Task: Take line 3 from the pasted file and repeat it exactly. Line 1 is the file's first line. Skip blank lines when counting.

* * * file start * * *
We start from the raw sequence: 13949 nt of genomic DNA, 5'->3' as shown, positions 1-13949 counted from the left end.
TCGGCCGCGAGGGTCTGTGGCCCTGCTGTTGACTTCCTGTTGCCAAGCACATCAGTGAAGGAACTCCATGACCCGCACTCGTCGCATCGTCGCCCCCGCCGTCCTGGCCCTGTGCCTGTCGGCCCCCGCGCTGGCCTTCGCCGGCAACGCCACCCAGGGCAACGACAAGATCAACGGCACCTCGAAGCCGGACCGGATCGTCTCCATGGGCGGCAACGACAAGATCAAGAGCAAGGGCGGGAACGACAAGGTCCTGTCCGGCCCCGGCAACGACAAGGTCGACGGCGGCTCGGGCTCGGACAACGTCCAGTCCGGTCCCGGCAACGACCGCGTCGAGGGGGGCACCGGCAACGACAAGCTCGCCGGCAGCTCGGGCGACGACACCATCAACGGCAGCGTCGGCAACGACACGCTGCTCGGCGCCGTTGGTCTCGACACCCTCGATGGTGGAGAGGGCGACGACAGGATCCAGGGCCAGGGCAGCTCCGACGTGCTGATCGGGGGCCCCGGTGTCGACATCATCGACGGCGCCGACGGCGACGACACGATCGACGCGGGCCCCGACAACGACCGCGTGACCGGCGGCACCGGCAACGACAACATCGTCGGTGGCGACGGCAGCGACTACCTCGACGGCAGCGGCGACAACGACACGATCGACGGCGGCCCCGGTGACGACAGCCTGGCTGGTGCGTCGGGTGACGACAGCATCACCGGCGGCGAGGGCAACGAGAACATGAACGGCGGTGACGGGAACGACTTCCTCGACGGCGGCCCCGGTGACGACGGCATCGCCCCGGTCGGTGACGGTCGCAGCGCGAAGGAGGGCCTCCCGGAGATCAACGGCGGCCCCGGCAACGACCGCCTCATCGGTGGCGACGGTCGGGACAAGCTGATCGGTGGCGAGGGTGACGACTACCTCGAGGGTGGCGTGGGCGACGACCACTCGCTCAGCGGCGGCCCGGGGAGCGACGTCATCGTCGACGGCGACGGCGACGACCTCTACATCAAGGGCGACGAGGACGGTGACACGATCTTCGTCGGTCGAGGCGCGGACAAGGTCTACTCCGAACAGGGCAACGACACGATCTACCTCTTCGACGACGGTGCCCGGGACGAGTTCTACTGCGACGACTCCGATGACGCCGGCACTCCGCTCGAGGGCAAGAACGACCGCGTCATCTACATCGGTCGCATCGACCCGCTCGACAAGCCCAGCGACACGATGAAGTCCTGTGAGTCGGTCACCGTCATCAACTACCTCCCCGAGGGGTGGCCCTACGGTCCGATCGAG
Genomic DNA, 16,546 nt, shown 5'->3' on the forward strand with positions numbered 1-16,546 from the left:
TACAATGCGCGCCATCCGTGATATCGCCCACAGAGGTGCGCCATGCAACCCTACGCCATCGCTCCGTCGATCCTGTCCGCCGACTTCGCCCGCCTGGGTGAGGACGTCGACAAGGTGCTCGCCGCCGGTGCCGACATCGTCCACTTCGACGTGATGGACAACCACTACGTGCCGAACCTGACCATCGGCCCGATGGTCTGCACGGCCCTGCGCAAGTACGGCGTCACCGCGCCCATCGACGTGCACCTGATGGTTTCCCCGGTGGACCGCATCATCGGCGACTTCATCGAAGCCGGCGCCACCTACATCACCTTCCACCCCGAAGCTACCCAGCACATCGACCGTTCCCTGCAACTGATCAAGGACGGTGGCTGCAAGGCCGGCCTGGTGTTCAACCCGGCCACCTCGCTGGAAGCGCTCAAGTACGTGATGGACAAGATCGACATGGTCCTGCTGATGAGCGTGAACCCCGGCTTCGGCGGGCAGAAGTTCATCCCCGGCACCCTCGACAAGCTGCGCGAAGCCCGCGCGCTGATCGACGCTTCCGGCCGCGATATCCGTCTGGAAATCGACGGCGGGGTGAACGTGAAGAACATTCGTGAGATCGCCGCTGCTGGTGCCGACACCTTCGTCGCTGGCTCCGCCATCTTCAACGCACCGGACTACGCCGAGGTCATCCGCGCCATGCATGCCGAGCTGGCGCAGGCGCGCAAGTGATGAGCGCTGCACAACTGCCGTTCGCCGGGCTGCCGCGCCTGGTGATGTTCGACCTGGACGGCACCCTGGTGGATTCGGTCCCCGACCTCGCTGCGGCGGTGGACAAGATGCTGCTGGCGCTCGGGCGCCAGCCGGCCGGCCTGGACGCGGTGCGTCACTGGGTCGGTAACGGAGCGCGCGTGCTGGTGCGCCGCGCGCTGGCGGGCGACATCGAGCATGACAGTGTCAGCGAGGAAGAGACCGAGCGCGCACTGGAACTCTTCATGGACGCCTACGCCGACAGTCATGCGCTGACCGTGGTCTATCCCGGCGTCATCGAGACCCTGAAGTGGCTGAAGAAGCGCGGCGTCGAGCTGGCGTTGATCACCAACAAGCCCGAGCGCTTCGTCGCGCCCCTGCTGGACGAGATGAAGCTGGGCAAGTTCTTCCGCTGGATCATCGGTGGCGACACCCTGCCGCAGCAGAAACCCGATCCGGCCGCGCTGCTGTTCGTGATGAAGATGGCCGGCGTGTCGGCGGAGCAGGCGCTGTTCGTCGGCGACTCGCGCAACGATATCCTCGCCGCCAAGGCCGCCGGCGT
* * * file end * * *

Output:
Genomic DNA, 16,546 nt, shown 5'->3' on the forward strand with positions numbered 1-16,546 from the left: